37. Isaiah Crowell - New York Jets
2017 stats: 206 carries, 853 yards, 2 rushing TDs, 42 targets, 28 receptions, 182 yards
A popular choice a year ago as the fantasy sleeper at the running back position, 2017 didn’t go as well as anticipated for Isaiah Crowell—or anything related to Browns football for that matter. After posting eye-popping numbers in 2017—952 yards, 4.8 YPC, 7 rushing TDs, and 40 receptions for 319 yards on 53 targets—the only career mark Crowell hit was 206 carries.
Crowell signed with the New York Jets this offseason and joined one of the more puzzling backfields in the NFL. He should end up being the lead back, but alongside Bilal Powell and Elijah McGuire, this situation might be worth monitoring; depending on if one of these guys can earn the lion’s share of work, you could snag a player who can fill a FLEX based solely on volume alone.
38. Kerryon Johnson - Detroit Lions
2017 stats: 285 carries, 1,391 yards, 18 rushing TDs, 24 receptions, 194 yards, 2 receiving TDs*
Detroit spent this offseason addressing a running game that was one of, if not the worst, in the NFL by nearly any measure. By raw statistics, the Lions had the fewest rushing yards (1,221), the lowest yards per carry (3.4), and the fewest amount of yards per game (76.3) in 2017. So the Lions drafted Frank Ragnow, one of the top interior offensive linemen in the draft, and moved up in the draft to select Auburn’s Kerryon Johnson in the second round.
With a healthy offensive line and a new running back, it’d seem like Johnson would be an intriguing prospect in drafts this season, but the team also went out and signed LeGarrette Blount during free agency, and the team still has veteran Theo Riddick, one of the better third-down backs in terms of pass-protection and receiving in the NFL. Johnson very well may end up leading this group of backs in touches, but his upside doesn’t warrant anything more than a mid-to-late round flier.
39. C.J. Anderson - Carolina Panthers
2017 stats: 245 carries, 1,007 yards, 3 rushing TDs, 40 targets, 28 receptions, 224 yards, 1 receiving TD
During his five seasons in Denver, C.J. Anderson was, most plainly stated, an effective running back. In 2017, he set career marks in carries, rushing yards, and yards from scrimmage, but the NFL is a business, and Anderson was cut from Denver in May to save money, clearing the path for a running back with a lot left still in the tank to head to Carolina on a one-year deal.
Anderson’s backfield mate Christian McCaffrey was already mentioned much earlier on this list for his pass-catching ability, but of all the backs who will be available in the later rounds, Anderson may have the highest floor of any of them. Former Panthers running back Jonathan Stewart and his 206 touches—198 of which were carries—last season are up for the taking, and Anderson should be in line to see a good chunk of those come his way in 2018.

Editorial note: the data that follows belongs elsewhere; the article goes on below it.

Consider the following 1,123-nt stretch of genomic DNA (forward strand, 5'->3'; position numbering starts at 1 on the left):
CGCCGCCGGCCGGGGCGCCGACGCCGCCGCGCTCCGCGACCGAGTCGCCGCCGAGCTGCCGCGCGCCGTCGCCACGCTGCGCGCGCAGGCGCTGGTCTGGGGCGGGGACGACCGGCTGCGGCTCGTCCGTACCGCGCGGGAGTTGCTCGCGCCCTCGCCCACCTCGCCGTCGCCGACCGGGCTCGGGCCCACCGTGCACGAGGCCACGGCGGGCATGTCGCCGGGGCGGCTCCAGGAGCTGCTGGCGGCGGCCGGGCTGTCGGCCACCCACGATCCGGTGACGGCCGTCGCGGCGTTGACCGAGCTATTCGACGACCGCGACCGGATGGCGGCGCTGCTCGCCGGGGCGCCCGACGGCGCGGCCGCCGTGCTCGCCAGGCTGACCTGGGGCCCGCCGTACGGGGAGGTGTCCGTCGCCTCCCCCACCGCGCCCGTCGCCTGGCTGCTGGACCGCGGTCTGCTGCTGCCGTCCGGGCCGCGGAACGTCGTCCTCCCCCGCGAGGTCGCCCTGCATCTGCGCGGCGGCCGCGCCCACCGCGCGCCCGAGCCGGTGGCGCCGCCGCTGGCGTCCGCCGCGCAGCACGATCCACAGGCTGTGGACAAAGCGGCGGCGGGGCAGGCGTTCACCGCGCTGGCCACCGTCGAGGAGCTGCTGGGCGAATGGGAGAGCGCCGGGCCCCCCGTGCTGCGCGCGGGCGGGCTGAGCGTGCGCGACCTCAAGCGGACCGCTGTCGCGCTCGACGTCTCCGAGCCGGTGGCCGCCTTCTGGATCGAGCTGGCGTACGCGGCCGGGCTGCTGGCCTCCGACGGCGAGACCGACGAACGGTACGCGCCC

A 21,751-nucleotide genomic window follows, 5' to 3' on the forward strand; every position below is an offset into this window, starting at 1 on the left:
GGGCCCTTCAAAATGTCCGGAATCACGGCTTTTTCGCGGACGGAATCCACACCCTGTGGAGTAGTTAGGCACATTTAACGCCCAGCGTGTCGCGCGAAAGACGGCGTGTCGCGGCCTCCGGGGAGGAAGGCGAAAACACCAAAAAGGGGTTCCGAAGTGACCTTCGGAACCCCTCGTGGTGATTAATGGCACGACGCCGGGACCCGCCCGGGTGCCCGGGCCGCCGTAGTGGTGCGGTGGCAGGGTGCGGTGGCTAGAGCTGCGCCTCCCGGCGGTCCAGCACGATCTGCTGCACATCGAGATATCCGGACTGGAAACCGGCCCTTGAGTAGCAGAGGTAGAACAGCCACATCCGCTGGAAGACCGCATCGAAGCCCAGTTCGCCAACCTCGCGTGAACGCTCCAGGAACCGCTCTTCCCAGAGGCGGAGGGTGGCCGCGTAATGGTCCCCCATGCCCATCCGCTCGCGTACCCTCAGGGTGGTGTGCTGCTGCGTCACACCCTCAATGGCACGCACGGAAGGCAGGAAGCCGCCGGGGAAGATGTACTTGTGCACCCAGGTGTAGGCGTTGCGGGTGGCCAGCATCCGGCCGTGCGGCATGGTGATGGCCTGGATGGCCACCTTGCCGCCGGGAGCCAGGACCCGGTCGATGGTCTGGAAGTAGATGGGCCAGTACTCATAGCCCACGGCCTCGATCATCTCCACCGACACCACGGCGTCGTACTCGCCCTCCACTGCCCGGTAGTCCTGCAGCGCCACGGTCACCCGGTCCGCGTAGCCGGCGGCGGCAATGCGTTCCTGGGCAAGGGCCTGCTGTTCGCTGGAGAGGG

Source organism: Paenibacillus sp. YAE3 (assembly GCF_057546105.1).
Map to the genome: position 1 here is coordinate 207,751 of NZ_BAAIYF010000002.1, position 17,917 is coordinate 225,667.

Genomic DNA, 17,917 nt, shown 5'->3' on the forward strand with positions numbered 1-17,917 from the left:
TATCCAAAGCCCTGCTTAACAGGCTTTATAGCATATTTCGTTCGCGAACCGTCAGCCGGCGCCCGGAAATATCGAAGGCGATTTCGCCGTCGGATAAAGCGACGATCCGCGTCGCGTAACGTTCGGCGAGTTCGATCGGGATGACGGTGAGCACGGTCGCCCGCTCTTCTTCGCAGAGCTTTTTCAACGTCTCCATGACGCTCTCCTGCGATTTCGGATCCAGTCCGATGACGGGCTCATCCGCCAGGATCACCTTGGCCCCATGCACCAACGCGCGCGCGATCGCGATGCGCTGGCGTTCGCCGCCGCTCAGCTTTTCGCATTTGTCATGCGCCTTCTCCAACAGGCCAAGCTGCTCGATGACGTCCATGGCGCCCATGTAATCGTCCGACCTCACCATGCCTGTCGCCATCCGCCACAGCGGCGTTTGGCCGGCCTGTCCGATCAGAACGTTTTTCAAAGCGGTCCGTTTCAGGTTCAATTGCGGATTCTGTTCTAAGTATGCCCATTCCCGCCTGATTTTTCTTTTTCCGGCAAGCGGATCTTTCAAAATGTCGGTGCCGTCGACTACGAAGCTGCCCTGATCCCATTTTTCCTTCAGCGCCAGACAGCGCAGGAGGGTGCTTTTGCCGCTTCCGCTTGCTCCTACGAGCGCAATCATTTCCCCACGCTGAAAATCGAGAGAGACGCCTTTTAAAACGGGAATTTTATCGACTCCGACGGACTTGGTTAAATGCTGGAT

40. Giovani Bernard - Cincinnati Bengals
2017 stats: 105 carries, 458 yards, 2 rushing TDs, 60 targets, 43 receptions, 389 yards, 2 receiving TDs
Joe Mixon struggled in his rookie season for a variety of reasons, but that didn’t stop Giovani Bernard from stepping in and putting up respectable numbers as both a runner and receiver, especially over the final five games of the 2017 season—71 carries for 337 yards and 4.8 receptions per game. Bernard finished as the 27th ranked running back in fantasy in an albeit limited role last year, but his role this season may be scaled back even further should Mixon take the next step in Year Two.
If nothing else, the Bengals have insurance in case things go south with Mixon for a second season in a row, whether it be due to injury or lack of productivity, so Bernard is a definite handcuff to Mixon who may provide FLEX opportunities should they present themselves.
41. Rex Burkhead - New England Patriots
2017 stats: 64 carries, 264 yards, 5 rushing TDs, 36 targets, 30 receptions, 254 yards, 3 receiving TDs
New England’s backfield is more often than not a mystery from one week to the next, but the departure of Dion Lewis from the Patriots backfield creates 200-plus opportunities for those still in Foxborough. How Rex Burkhead fits into this backfield alongside James White, Mike Gillislee, Jeremy Hill, and the aforementioned Michel is probably an entire training camp and preseason away from shaking itself out, but if the workload Burkhead got in the second half of the season as a runner and a pass-catcher is any indication of how the Patriots view the veteran, he could very well be in line for some of the opportunities vacated by Lewis.
Tier 9 - Late-round Fliers
42. Theo Riddick - Detroit Lions
2017 stats: 84 carries, 286 yards, 3 rushing TDs, 71 targets, 53 receptions, 444 yards, 2 receiving TDs
As Ameer Abdullah struggled all season long, Riddick was given the second-most carries of his career in 2017, and earned more snaps than Abdullah by season’s end. Abdullah is effectively out of the picture and on the roster bubble, but the additions of LeGarrette Blount and Kerryon Johnson should cap Riddick’s carry total to its lowest count since 2014—which is a very good thing for the Lions offense. Riddick is, at the very least, the best pass-catcher and pass-blocker in Detroit from the season’s jump, and should still find some situational value over the course of the season.
43. Devontae Booker - Denver Broncos
2017 stats: 79 carries, 299 yards, 1 rushing TD, 38 targets, 30 receptions, 275 yards
There’s not much of a reason to believe in Booker at this point, but there’s still an outside chance that Royce Freeman, the Broncos third-round pick in this year’s draft, doesn’t hit the ground running and isn’t Denver’s lead back out of the gate. If there is anything to be optimistic about as Booker heads into his third season, he has proved to be a capable receiver, totaling over 30 receptions in both of his first two seasons.